Tuesday, August 9, 2016


After I painted McKenzie and Parker’s cousin, Anna Page, my “instructions” were clear.  I could not show bias.  After all, this is family.  Thus I “dove into” two portraits this past winter.  
The photos of both girls appeared to have been taken with a flash, but McKenzie’s image still showed her color and facial features.  My guess is the girls were in a restaurant with Parker’s arm around her younger sister.  It must have been winter because Parker had a glove on.  After gently extricating Parker’s arm I had fun getting to “know” McKenzie although the request came with one caveat.  Change her clothes.  The pink sweater came in another photo. I just had to be careful not to embarrass McKenzie as I executed her wardrobe change.

                                                McKenzie     12x12 inches     Alkyd on Canvas

Parker proved to be a greater challenge.  Her grandma sent me the image because it was her favorite photo of her granddaughter.  It was the hat — thus the title, “Parker’s Hat.”  Now, I hate to be critical, but my biased analysis suggests the image I received was a photograph taken with an iPhone of an already printed photograph, then sent to me via email.  Yikes!  I said no.  Then, one day, feeling totally uninspired I sat down in front of my easel and stared at Parker.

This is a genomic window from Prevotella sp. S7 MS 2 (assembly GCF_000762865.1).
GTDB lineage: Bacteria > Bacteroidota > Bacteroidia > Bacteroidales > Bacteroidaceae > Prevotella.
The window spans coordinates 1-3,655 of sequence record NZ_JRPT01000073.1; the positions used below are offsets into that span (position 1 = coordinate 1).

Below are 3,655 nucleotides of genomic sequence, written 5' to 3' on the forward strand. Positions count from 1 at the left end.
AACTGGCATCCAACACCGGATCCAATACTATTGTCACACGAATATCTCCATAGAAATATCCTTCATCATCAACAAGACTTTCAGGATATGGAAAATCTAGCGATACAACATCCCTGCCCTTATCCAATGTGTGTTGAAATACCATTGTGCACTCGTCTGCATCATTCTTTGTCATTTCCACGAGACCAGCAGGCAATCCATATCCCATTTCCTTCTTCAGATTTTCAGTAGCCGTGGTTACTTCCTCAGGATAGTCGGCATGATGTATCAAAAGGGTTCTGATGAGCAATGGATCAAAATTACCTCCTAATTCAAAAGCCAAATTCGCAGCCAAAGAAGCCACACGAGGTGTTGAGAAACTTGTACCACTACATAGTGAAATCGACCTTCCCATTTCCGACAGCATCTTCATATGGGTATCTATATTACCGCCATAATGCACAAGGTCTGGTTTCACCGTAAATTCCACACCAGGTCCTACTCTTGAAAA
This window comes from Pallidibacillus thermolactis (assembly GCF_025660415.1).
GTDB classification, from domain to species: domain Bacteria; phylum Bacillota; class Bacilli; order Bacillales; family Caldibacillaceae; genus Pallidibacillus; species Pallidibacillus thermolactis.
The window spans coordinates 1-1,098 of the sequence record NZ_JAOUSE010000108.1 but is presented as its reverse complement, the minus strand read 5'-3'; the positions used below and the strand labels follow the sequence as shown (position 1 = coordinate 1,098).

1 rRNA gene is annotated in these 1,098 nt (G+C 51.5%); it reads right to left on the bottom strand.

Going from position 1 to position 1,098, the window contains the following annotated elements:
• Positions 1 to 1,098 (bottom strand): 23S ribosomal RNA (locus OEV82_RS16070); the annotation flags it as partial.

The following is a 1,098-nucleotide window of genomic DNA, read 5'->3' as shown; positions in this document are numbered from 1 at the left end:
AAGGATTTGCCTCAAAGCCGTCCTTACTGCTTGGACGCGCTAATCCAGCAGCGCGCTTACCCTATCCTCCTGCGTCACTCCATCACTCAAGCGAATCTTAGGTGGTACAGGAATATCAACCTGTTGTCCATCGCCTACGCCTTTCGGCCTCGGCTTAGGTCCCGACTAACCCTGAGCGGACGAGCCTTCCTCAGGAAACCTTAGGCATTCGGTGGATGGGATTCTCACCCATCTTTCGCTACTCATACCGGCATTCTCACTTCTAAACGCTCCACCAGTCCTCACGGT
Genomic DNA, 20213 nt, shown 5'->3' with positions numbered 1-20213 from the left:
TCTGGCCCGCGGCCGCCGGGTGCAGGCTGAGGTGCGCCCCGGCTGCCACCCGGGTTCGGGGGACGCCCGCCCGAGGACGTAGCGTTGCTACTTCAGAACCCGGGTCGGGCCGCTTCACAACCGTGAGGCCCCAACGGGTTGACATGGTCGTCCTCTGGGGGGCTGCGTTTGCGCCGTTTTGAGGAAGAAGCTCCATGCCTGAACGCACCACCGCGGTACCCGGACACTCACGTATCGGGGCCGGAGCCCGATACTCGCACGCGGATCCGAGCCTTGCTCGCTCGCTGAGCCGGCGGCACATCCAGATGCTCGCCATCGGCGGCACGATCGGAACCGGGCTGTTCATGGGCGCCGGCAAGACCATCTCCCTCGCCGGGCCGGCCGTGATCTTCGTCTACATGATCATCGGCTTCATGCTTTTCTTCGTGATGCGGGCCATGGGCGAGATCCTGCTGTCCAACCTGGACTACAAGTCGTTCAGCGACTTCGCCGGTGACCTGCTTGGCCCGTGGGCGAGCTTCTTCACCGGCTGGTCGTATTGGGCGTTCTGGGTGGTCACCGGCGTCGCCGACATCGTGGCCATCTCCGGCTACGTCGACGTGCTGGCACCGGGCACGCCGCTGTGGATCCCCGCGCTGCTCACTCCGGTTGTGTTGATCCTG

Surely I was enough of an artist to be able to convert her yellowed lightly featured face into a portrait worthy of being hung in the Smithsonian.  After all, Parker is pretty appealing.  I’d just play with the hat.  Now, being one who feels that a moment spent on a painting cannot be wasted, I felt committed.  Yes, I convinced myself, I could do it.  I tried every conversion and manipulation of her facial features I could figure out how to do on Photoshop, but still she looked like a somewhat jaundiced model.  I think I painted Parker’s face six or seven times, but finally decided, if I can’t see it, I can’t paint it — unless it’s an abstraction.  I just quit and mailed it off.  Parker’s grandma says she loves it.  She did have a good summer tan after all.

                                                 Parker"s Hat     12'16 inches     Alkyd on Canvas

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